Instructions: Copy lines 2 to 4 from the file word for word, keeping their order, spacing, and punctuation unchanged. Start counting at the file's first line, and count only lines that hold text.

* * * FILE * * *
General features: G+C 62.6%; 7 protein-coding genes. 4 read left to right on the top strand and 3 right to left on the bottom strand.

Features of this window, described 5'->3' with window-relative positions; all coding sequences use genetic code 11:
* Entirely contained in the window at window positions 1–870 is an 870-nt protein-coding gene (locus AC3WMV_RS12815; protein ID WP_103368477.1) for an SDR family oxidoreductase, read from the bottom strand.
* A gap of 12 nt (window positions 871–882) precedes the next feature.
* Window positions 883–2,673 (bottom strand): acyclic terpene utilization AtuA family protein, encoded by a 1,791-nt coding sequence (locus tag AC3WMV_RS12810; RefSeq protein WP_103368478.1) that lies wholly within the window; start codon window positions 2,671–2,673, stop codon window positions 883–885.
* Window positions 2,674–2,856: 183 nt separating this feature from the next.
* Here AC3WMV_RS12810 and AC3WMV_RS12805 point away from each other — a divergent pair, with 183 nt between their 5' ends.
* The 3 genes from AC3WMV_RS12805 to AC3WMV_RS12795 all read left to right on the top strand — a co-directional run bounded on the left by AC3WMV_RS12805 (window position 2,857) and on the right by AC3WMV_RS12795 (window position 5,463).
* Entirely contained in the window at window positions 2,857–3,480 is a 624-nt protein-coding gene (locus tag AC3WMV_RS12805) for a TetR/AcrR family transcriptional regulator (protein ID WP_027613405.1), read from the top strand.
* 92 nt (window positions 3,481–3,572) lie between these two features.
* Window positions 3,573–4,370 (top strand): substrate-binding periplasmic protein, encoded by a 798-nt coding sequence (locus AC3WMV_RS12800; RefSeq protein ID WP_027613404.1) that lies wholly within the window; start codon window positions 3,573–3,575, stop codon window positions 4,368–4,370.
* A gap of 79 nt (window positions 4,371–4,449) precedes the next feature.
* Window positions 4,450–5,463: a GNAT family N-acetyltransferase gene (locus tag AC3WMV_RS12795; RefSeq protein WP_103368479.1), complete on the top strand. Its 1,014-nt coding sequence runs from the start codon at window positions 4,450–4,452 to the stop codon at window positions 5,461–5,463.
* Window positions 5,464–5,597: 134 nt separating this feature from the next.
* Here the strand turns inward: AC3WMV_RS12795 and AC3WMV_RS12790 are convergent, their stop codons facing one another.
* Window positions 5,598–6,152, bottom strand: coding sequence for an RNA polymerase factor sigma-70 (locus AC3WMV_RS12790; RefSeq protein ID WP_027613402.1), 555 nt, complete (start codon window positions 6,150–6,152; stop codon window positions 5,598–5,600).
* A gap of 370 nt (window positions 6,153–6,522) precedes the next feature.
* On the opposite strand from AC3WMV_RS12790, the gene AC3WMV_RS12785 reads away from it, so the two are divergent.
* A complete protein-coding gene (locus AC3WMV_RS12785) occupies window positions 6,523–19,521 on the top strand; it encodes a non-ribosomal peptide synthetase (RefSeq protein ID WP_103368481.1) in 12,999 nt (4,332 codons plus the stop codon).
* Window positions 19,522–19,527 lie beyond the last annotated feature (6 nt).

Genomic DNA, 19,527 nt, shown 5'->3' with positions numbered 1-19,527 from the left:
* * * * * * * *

Features of this window, described 5'->3' with window-relative positions; all coding sequences use genetic code 11:
* Entirely contained in the window at window positions 1–870 is an 870-nt protein-coding gene (locus AC3WMV_RS12815; protein ID WP_103368477.1) for an SDR family oxidoreductase, read from the bottom strand.
* A gap of 12 nt (window positions 871–882) precedes the next feature.